Sheely is far from the only East Palestine resident to harbor a cold distrust of those appearing to downplay potential long-term effects of the crash.

“It feels like we continue to feel gaslit about the causes of our acute health symptoms, which truly now are chronic exposures,” said Jess Conard after attending an event in April hosted by several university groups studying the derailment’s impact.

“At the bare minimum, even if some of the rashes are stress-related because this is a stressful situation, the stress itself came from this disaster and should be acknowledged and validated as such. But I will say, never in my life as a medical professional have I heard of a 4-year-old being diagnosed with asthma due to stress or an elderly person being diagnosed with chemical burns due to stress. Yet, these are things we are being told.”

Unnecessary actions bring toxic cloud, long-term damage

The train derailed about 8:54 p.m. on Feb. 3, 2023, after a bearing on a car overheated and caused an axle to separate. Three tank cars carrying flammable and combustible materials were subsequently breached as a fire started from the derailment.

According to a synopsis of the full report set to be released in the coming weeks, other derailed cars included five containing vinyl chloride monomer (VCM), a compressed, liquified flammable gas. Based on information from Norfolk Southern and its contractors, the incident commander performed a deliberate breach, called a vent and burn, on all five derailed VCM cars on Feb. 6 to prevent an explosion.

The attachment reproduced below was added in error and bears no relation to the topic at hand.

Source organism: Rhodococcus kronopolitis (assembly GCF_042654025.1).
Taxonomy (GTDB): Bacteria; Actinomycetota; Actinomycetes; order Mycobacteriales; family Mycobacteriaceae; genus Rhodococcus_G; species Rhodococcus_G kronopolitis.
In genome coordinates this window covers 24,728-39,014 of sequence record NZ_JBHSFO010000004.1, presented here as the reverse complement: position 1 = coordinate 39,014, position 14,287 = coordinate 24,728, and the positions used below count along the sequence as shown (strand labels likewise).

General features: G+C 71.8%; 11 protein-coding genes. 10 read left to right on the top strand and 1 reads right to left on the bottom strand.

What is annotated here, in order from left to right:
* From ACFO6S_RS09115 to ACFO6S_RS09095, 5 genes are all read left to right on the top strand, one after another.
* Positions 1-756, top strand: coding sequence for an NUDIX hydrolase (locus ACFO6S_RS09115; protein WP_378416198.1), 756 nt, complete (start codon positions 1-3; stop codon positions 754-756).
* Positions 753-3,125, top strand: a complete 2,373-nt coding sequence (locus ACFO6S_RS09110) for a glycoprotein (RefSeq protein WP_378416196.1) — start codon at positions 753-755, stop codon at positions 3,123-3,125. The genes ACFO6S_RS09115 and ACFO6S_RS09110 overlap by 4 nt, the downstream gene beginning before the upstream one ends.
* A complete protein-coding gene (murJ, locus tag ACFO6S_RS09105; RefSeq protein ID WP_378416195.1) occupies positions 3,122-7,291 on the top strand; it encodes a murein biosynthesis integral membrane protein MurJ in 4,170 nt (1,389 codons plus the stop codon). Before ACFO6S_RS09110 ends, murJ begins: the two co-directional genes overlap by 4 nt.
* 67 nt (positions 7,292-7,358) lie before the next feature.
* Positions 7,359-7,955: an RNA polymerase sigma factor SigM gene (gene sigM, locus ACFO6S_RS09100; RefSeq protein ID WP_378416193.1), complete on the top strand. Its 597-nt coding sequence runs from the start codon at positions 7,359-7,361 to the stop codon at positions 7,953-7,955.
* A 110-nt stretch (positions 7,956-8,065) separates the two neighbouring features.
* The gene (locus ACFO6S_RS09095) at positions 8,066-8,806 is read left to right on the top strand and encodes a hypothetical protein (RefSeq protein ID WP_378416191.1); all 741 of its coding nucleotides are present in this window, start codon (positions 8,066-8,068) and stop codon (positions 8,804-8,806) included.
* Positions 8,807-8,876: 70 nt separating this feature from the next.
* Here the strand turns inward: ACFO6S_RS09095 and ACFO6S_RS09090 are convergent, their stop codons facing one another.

The report went on to say that the incident commander was not aware of dissenting opinions sent to Norfolk Southern and its contractors from the VCM shipper. If not for the vent and burn, the VCM would have remained in a stable environment. Instead, the burn brought a noxious, toxic cloud that settled over the area.

“NS compromised the integrity of the decision to vent and burn the tank cars by not communicating expertise and dissenting opinions to the incident commander making the final decision,” the report said. “This failure to communicate completely and accurately with the incident commander was unjustified.”

In May, the Justice Department and Environmental Protection Agency (EPA) announced a $310 million settlement with Norfolk Southern that covered various fines and requirements to cover past and future cleanup costs.